In 1993, we were treated to a tight Brownlow count with 17 players separated by one vote. In fact, six players tied on four votes each. Beating Garry Hocking and Gavin Wanganeen by one game was 22-year-old St Kilda midfielder Robert Harvey who remarkably didn’t poll a best on ground until Round 13.
Veteran midfielder Greg Williams, who had been unlucky in a few counts, was awarded the 1994 medal at 30 years of age with nine best on grounds, equalling the record set by Colin Watson in 1925 and Ivor Warne-Smith in 1926. West Coast wingman Peter Matera also polled the record most votes to finish second with eight best on grounds.
Michael Long became the second Indigenous footballer since Polly Farmer in 1963 to win the Brownlow, cementing his position as a great of the game with his Norm Smith in 1993. Long’s win in 1995 was all the sweeter after he came back from a knee injury that ruled out his entire 1994 season.
The 1996 count was marred by controversy as Corey McKernan became the first ineligible player to win the medal outright with five best on grounds in his first nine games. McKernan was suspended for one week in Round 5. He also became the first player in history to win the Brownlow and Rising Star, but miss due to suspension. His pain was eased with the 1996 Premiership, AFL MVP and All-Australian Honours. Due to McKernan’s suspension, we had our third three-way tie with Brisbane Bears youngster Michael Voss, Geelong veteran Garry Hocking and the dark horse, Richmond ruckman Justin Charles tying for the medal. Charles, who did not poll one vote in his first six seasons and did not poll another after his win due to a 16-game suspension for testing positive for steroids, would tie the count in Richmond’s last round loss to North Melbourne, his opponent was in fact Corey McKernan.
Collingwood captain Nathan Buckley won the 1998 Brownlow with seven best on grounds in only 18 games with three consecutives ‘BOGs’ between round 12 to 14.
Similar to Justin Charles in 1996, Carlton Ruckman Matthew Allan produced nine best on grounds in 161 career games, six of those came in 1999 when he pipped Hawks rover Shane Crawford to win the 1999 Brownlow. Allan polled three consecutive best on grounds between round 18 to 20, to win the medal.
A surprising winner in 2000 was Sydney half-forward Michael O’Loughlin who became the second Swan in 13 years to win the medal, polling five best on grounds. O’Loughlin, who had polled one career vote in his first 101 games, started the 2000 season off with a bang in Round 1, accumulating 31 disposals and five goals against St. Kilda. Six goals against Collingwood in Round 19 saw O’Loughlin push one vote ahead of fellow Indigenous footballer Andrew McLeod to produce one of the more surprising victories.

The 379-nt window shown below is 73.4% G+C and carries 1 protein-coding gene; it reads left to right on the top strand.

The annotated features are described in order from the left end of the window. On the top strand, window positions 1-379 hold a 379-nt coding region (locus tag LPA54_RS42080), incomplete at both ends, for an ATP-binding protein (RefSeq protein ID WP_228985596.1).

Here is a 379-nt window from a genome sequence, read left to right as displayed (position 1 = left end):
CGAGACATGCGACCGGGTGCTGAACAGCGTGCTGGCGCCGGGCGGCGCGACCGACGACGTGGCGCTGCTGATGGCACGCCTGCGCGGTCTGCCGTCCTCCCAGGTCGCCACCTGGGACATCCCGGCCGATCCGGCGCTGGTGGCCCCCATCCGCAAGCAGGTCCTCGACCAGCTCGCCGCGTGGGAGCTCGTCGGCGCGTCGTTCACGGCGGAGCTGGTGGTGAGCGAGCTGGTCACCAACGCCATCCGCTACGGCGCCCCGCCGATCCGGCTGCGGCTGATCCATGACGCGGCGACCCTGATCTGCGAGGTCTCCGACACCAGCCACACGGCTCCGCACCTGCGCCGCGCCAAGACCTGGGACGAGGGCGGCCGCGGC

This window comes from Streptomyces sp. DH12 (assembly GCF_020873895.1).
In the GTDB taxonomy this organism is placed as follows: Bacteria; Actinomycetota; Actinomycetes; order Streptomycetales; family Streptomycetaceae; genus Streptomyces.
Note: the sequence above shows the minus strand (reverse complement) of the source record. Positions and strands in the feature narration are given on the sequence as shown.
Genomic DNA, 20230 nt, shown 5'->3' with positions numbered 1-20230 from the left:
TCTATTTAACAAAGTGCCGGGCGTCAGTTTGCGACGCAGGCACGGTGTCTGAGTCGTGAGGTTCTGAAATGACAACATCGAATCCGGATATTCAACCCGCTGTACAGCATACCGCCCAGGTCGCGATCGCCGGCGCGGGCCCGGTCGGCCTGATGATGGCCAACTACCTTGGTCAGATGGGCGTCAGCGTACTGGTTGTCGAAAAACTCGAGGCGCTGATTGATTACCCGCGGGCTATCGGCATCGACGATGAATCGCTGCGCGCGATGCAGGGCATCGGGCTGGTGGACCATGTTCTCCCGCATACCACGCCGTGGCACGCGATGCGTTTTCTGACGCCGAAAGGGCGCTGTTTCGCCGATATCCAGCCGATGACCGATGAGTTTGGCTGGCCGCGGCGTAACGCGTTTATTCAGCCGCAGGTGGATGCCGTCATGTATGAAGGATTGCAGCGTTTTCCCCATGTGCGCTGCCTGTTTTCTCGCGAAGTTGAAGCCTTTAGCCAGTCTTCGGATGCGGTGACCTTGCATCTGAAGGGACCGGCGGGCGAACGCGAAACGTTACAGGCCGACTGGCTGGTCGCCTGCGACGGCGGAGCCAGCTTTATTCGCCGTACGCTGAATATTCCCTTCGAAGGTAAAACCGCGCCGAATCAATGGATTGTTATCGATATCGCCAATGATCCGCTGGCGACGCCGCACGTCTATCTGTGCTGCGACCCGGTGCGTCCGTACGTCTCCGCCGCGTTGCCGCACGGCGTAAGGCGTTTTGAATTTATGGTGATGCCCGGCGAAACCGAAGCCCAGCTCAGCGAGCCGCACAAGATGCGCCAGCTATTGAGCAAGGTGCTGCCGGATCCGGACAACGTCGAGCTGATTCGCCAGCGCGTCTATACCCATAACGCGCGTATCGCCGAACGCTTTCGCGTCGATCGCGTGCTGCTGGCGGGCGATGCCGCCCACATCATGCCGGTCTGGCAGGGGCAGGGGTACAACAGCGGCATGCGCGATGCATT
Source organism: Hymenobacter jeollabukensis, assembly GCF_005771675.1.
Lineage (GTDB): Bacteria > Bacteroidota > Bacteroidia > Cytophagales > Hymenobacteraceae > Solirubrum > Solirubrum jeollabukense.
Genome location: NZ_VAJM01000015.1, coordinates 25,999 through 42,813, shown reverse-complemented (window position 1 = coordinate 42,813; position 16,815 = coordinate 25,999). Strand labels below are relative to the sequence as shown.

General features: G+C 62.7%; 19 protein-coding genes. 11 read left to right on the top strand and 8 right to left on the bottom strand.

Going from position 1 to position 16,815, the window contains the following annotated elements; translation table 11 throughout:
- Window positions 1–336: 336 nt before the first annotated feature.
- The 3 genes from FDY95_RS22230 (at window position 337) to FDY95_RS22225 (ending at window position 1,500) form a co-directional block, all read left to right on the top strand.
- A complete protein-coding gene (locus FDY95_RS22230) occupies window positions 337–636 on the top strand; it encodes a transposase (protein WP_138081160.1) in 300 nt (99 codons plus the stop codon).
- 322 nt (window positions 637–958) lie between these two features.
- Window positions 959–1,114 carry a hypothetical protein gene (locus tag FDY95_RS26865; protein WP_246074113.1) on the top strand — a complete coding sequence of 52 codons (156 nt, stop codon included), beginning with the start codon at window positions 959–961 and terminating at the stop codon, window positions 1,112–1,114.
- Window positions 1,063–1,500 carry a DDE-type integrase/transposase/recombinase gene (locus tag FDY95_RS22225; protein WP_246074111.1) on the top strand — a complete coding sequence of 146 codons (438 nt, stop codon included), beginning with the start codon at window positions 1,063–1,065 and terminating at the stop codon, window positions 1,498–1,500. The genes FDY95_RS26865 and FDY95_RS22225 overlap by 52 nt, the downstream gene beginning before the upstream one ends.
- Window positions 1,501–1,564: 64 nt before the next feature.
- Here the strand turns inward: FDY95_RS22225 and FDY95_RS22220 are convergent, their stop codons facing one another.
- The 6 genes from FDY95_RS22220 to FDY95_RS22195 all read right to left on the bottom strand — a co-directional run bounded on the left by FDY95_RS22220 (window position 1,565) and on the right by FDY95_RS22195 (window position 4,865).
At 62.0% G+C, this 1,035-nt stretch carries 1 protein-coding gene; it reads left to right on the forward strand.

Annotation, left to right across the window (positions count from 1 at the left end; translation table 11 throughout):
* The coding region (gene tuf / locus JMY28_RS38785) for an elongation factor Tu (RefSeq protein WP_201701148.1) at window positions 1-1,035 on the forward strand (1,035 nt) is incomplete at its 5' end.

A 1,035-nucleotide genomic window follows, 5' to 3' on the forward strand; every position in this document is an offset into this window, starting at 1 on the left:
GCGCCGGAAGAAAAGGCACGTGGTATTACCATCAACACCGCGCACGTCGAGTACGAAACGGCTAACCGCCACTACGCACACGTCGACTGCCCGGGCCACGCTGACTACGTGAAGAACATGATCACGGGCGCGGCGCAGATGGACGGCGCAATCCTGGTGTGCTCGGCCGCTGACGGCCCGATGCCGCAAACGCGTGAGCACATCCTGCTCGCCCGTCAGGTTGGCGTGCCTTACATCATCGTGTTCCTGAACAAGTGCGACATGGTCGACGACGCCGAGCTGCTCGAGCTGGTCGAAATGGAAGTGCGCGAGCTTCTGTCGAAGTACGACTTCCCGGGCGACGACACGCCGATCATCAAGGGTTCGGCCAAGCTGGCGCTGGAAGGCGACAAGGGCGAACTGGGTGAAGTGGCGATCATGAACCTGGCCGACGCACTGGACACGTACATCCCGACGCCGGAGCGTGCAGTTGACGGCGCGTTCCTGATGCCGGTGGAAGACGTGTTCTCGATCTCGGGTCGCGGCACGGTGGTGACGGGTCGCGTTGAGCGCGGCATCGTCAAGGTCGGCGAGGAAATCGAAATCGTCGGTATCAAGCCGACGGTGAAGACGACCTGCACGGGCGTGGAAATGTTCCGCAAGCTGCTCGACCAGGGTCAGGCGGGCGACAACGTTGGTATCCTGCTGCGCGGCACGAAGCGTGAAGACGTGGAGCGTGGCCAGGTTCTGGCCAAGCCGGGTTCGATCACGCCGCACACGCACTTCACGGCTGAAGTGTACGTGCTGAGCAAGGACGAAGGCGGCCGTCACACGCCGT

McLeod went one better in 2001 winning the Brownlow with six best on grounds. McLeod was also named the AFL MVP, gained All-Australian honours and won the Crows best and fairest. McLeod was also a surprising winner in 2003 polling five best on grounds in the first nine rounds to hold off his fast-finishing teammate Mark Ricciuto who polled three best on grounds between Rounds 14 to 17.
Brownlow night in 2005 saw the tightest finish in history. Seven players tied on four votes each, yet the medal was awarded to Eagles midfielder Daniel Kerr because he played only 19 games. The ‘magnificent seven’ were teammate Ben Cousins, Saints mid Nick Dal Santo, Bulldogs veteran Scott West, Fremantle superstar Matthew Pavlich, Brisbane Lions live-wire Luke Power and the unheralded Cats tagger Cameron Ling.
Gary Ablett Jr went back-to-back in 2008 and 2009 polling 14 best on grounds in 37 games. Chris Judd won his second medal in 2010 by the biggest margin polling eight best on grounds, three more than the next best, Lenny Hayes and Ablett Jr again on five.
The next year saw a repeat of 1996 with the second ineligible player winning the award outright. Hawthorn midfielder Sam Mitchell finished the 2011 count with eight best on grounds, one ahead of Pies ball-magnet Dane Swan who finished with seven. Mitchell who was reported in round five, missed out on the award.